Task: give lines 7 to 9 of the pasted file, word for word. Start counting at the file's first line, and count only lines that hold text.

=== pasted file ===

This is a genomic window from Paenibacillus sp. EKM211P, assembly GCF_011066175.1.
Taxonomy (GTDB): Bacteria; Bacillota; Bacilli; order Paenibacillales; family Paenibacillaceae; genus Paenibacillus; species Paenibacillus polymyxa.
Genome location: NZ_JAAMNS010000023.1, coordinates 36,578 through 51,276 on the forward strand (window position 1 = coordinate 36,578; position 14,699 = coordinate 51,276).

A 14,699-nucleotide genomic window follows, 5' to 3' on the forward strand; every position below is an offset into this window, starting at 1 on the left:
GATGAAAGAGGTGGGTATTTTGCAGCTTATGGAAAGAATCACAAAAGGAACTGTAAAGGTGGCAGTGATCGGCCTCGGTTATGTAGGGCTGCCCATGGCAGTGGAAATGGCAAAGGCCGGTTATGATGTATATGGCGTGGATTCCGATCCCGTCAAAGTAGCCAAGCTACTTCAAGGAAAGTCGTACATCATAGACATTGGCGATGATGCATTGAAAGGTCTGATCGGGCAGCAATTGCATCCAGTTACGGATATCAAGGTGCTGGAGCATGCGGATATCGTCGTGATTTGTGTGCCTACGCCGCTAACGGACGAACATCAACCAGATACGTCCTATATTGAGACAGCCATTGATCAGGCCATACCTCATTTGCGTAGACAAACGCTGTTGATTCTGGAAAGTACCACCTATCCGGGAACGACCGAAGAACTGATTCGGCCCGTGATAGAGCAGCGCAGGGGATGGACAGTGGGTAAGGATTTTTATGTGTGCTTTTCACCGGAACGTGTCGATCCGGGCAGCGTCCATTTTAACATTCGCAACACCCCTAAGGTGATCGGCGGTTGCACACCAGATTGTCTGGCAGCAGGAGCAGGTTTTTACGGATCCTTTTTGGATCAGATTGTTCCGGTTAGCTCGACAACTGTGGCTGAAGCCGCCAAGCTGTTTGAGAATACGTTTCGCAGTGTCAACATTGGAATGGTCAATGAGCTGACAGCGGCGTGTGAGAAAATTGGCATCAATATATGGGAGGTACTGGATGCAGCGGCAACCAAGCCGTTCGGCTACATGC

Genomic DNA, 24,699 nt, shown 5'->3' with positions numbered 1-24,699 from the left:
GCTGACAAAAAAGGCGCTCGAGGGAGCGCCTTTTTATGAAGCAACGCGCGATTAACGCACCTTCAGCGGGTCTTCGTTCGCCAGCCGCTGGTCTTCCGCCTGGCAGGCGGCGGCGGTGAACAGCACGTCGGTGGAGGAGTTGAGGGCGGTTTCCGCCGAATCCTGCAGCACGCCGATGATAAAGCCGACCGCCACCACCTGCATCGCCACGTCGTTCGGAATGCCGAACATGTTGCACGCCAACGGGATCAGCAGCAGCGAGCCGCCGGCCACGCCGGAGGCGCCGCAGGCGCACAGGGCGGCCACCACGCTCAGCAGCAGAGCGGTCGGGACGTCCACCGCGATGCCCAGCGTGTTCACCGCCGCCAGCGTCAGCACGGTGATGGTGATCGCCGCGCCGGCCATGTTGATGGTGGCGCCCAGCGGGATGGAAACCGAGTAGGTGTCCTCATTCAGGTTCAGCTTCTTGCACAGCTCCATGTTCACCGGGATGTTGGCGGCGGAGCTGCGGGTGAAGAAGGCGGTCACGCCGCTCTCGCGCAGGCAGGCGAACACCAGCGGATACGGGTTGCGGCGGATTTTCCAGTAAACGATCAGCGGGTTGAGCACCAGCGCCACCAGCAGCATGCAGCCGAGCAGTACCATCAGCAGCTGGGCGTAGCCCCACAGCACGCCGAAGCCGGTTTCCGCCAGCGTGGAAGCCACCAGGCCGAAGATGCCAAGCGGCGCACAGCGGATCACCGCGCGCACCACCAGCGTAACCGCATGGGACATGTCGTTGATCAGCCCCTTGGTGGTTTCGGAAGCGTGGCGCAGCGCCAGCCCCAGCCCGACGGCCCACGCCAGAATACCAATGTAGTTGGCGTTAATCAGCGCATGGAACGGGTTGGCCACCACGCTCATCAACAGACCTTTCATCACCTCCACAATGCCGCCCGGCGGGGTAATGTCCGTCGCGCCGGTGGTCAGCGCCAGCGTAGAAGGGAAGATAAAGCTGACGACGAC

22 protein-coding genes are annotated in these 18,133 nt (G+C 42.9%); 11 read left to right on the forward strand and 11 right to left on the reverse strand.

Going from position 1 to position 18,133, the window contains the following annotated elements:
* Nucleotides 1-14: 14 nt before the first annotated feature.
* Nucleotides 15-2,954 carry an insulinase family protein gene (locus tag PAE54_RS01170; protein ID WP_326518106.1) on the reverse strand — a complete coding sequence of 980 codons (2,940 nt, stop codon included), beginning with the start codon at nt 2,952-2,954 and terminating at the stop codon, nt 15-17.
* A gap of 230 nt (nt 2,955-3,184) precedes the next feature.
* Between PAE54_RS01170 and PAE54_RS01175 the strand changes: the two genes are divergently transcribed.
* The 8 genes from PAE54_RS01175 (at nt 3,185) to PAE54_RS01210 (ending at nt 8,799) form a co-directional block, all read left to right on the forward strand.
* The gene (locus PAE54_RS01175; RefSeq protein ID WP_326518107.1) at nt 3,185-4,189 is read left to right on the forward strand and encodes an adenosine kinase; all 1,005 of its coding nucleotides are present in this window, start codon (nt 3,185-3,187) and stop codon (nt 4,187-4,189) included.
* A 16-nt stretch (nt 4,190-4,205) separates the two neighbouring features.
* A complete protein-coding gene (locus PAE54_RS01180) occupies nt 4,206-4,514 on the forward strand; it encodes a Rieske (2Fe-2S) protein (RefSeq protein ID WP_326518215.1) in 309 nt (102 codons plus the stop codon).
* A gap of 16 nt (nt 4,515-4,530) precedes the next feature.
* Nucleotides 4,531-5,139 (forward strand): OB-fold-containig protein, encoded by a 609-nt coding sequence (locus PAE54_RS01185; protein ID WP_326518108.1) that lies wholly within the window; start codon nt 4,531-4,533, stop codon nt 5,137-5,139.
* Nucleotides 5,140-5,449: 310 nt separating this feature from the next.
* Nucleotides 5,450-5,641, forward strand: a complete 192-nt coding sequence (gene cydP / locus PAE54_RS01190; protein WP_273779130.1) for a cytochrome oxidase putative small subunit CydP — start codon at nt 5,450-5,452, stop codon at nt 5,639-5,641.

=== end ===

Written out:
GCTGACAAAAAAGGCGCTCGAGGGAGCGCCTTTTTATGAAGCAACGCGCGATTAACGCACCTTCAGCGGGTCTTCGTTCGCCAGCCGCTGGTCTTCCGCCTGGCAGGCGGCGGCGGTGAACAGCACGTCGGTGGAGGAGTTGAGGGCGGTTTCCGCCGAATCCTGCAGCACGCCGATGATAAAGCCGACCGCCACCACCTGCATCGCCACGTCGTTCGGAATGCCGAACATGTTGCACGCCAACGGGATCAGCAGCAGCGAGCCGCCGGCCACGCCGGAGGCGCCGCAGGCGCACAGGGCGGCCACCACGCTCAGCAGCAGAGCGGTCGGGACGTCCACCGCGATGCCCAGCGTGTTCACCGCCGCCAGCGTCAGCACGGTGATGGTGATCGCCGCGCCGGCCATGTTGATGGTGGCGCCCAGCGGGATGGAAACCGAGTAGGTGTCCTCATTCAGGTTCAGCTTCTTGCACAGCTCCATGTTCACCGGGATGTTGGCGGCGGAGCTGCGGGTGAAGAAGGCGGTCACGCCGCTCTCGCGCAGGCAGGCGAACACCAGCGGATACGGGTTGCGGCGGATTTTCCAGTAAACGATCAGCGGGTTGAGCACCAGCGCCACCAGCAGCATGCAGCCGAGCAGTACCATCAGCAGCTGGGCGTAGCCCCACAGCACGCCGAAGCCGGTTTCCGCCAGCGTGGAAGCCACCAGGCCGAAGATGCCAAGCGGCGCACAGCGGATCACCGCGCGCACCACCAGCGTAACCGCATGGGACATGTCGTTGATCAGCCCCTTGGTGGTTTCGGAAGCGTGGCGCAGCGCCAGCCCCAGCCCGACGGCCCACGCCAGAATACCAATGTAGTTGGCGTTAATCAGCGCATGGAACGGGTTGGCCACCACGCTCATCAACAGACCTTTCATCACCTCCACAATGCCGCCCGGCGGGGTAATGTCCGTCGCGCCGGTGGTCAGCGCCAGCGTAGAAGGGAAGATAAAGCTGACGACGAC

22 protein-coding genes are annotated in these 18,133 nt (G+C 42.9%); 11 read left to right on the forward strand and 11 right to left on the reverse strand.

Going from position 1 to position 18,133, the window contains the following annotated elements: